The family that’s owned the Vancouver Canucks for more than a decade is expanding its horizons beyond the ice and into the world of competitive video gaming.

eSports has already ballooned into a billion-dollar industry, rivalling long-time leagues like the NFL and NBA. The online gaming community has proven eager for real-world excitement with massive, sold-out crowds cramming into brick-and-mortar stadiums, where those who love playing the game can see the best in the world compete for millions in prizes.

“I think it is the next big sports craze in the world that is exploding right before our eyes,” Aquilini Entertainment President Adrian Montgomery told CTV News.

The Aquilini family has bought into the Overwatch franchise, acquiring the rights for the Pacific Northwest and expecting to draw spectators from Seattle and Portland to watch home games in Vancouver.

 ‘Overwatch’ is a team-based first-person shooter game. Similar to traditional sports, each franchise will recruit players, engage fans and build a brand – including merchandise and plenty of marketing.

Players’ annual salaries start at $50,000. They’re not expected to move away immediately, but team members will eventually live and train in the city they’ll be representing.

“Over time, we expect eSports to take over the shape and form of any other sport. So we expect our Overwatch team to be fully embedded in the community and that's what we're going to be working for,” Montgomery said.

Vancouver and Toronto are the first Canadian cities to join the Overwatch League, which has 11 American teams, two European teams and five Asian teams.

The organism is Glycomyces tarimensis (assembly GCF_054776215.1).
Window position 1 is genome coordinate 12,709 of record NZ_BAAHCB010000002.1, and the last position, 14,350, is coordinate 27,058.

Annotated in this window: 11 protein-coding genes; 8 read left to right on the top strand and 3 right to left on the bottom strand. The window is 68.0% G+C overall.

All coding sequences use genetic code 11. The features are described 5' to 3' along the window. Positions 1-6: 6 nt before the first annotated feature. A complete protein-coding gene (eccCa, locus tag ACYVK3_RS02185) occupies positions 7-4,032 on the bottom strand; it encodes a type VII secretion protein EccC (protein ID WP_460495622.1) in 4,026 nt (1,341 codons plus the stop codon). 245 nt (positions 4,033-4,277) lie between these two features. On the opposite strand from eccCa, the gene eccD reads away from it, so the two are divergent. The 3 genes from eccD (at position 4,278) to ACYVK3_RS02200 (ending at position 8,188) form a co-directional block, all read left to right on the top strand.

On Sunday, expansion franchises will have a month to build their rosters.

"This is a global sport and we're going to be trying to recruit players from all over the world, not just our local market and not just Canada,” Montgomery said.

The world championships are underway at the Activision Blizzard Studios in Burbank, Calif. Vancouver’s team will play there next year, with home games in the expansion teams’ respective cities expected in another couple of years, Montgomery said.

“Starting in 2020, the goal is to start our season at home and we think there’s no better place than Rogers Arena for that team to play out of. We expect it to be exciting and successful,” he said.

Rogers Arena was sold out for all six days of the International Dota 2 Championships in August with spectators and competitors flocking to the venue to see $26 million in prize money doled out.

Montgomery said those high stakes and excitement are what drove younger members of the family to encourage their elders "to take a hard look at eSports."

With files from CTV Vancouver’s Penny Daflos